To address these shortcomings, Patterson and Loro began building curriculums, attending conferences and partaking in workshops. Through their group, Not Your Average Sex Talk, they use virtual platforms and e-chats to extend their reach all over the country. Since there is no one-size-fits-all sex education program, their work is tailored to each person's needs.

"I supported a transgender person who said, 'I'm a trans man, and I have a disability. And I want to have a sex talk that's just other trans people with disabilities,'" Patterson remembers. "So we had articles, research, and fact sheets about, 'What are some of those key issues around that intersection?'"

Patterson and Loro do answer specific sex questions. Yet their work also seeks to empower other people to start important conversations about sexual health. "This is not really about what we do. It's about how we can make everybody else-people who are like us-feel like they can do good for their own communities," says Loro.

And now they're increasing their visibility. They just presented, for the first time, at the National Sex Ed Conference in Atlantic City, New Jersey. They're also set to appear for the fourth time at Creating Change, the national conference on LGBTQ equality. They'd eventually like to turn Not Your Average Sex Talk into a 501 (c)(3) nonprofit.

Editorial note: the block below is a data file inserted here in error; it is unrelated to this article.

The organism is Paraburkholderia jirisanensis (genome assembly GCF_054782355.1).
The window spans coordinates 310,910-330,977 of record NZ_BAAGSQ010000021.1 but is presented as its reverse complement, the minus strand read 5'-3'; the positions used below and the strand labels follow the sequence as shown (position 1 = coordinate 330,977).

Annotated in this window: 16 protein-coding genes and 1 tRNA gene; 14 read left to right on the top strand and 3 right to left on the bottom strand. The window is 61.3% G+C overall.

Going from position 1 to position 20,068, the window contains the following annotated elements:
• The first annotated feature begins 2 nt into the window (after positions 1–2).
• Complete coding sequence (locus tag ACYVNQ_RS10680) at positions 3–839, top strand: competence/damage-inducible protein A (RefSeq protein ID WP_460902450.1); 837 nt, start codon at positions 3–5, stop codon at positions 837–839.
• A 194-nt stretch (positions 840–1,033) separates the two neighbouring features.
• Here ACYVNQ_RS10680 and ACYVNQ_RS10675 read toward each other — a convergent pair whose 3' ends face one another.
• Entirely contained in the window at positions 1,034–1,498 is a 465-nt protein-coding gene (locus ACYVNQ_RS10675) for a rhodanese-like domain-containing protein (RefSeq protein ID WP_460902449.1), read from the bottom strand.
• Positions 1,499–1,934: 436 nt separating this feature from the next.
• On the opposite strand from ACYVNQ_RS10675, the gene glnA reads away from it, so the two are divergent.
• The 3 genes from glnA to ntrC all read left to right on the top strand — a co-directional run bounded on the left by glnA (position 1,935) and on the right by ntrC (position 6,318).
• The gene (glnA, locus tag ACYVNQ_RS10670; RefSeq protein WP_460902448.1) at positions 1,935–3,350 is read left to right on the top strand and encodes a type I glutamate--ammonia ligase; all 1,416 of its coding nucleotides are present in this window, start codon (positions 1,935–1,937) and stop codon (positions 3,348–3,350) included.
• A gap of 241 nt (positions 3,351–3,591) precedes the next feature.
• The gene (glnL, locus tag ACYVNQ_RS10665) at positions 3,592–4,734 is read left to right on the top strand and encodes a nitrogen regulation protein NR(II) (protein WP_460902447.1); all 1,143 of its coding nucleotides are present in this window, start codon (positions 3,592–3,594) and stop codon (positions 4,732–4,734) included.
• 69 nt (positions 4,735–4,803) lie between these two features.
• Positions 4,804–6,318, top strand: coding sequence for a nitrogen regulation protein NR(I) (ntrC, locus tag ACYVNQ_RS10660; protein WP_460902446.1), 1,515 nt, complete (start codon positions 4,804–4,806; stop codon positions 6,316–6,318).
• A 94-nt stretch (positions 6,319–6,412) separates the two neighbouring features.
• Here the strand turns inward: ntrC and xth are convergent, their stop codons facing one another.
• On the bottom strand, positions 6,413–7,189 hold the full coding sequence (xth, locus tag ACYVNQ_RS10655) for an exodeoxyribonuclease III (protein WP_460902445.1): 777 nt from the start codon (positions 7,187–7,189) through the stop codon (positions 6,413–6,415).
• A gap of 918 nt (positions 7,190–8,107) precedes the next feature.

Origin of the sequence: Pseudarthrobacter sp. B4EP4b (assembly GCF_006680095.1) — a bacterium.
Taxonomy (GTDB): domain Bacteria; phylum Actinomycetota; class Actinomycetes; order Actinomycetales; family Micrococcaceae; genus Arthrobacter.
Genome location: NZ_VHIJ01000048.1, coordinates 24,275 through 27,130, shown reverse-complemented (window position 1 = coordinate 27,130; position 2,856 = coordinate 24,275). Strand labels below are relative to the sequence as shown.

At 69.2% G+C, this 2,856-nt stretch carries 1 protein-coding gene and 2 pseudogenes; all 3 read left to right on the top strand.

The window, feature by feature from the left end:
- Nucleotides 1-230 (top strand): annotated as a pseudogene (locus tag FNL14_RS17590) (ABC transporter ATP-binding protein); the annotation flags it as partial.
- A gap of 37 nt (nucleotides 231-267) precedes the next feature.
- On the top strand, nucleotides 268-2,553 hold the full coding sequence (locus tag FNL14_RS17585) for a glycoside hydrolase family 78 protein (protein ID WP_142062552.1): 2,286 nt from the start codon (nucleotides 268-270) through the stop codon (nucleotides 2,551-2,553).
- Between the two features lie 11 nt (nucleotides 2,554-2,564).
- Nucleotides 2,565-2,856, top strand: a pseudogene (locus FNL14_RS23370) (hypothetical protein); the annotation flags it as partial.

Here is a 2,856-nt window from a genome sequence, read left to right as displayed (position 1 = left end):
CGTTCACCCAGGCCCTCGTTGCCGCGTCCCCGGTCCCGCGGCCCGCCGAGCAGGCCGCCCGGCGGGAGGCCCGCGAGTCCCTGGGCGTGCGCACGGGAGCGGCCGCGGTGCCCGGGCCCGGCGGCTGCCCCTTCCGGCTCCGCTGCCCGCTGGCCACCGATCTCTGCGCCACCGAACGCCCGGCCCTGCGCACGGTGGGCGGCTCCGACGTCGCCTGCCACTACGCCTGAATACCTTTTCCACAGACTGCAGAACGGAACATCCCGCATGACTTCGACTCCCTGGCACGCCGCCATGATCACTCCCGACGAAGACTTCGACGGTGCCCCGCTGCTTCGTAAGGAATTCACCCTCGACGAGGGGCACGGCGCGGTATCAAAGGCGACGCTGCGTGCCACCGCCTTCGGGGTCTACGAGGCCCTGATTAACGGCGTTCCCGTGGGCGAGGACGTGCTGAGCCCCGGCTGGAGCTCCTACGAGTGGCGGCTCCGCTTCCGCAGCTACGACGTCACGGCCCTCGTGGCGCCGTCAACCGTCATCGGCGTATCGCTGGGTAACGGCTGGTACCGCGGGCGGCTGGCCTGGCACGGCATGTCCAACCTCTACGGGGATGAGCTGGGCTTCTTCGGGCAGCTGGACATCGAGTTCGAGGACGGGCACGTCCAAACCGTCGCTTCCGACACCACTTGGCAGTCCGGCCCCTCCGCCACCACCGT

Connections and Communities

Loro and Patterson both graduated from AU in December 2015. Patterson earned his bachelor's degree in public health and women's, gender, and sexuality studies. Loro got her degree in women's, gender, and sexuality studies, and journalism.

Patterson grew up in Washington, Pennsylvania, a conservative community near Pittsburgh. An interest in health care stems from his parents-his mom is a longtime ER nurse and his dad works as a paramedic. Through their church, they were part of an organization that helped people living with HIV.

Coming out as transgender was extraordinarily difficult and isolating, he says. "I was the first out queer person, and the first out trans person, really, in my community. And that was just a lot of exposure and visibility that I don't think any young person should have to go through unless they want that, and I didn't really want that at the time," he explains.

He was helped by a mentor, sex educator Mary Jo Podgurski, who put him in charge of a queer teen center in the area. They've stayed in touch, and Podgurski watched him present at the National Sex Ed Conference last month.

Loro was a military brat, spending most of her formative years in the Deep South. In Texas, she helped found her high school's gay-straight alliance, but she hadn't quite come to terms with her own identity.

"I didn't realize that queerness was a possibility for me. I had come from a conservative background. My family was Catholic, and I grew up on military bases during 'don't ask don't tell,'" she notes. "When I went to college, I found it very comfortable and easy to come out in the community that AU has-because there were just so many awesome, wonderful, kind, queer people there."

With Not Your Average Sex Talk, they're now expanding these kinds of communities outward. And, as Loro emphasizes, these issues have life and death implications.

"All of our sex ed work is rooted in the fact that we want to keep these young people alive. We do not want them to get HIV. We don't want them to never get tested," she says. "We do this work because we care, and we want everyone else to as well."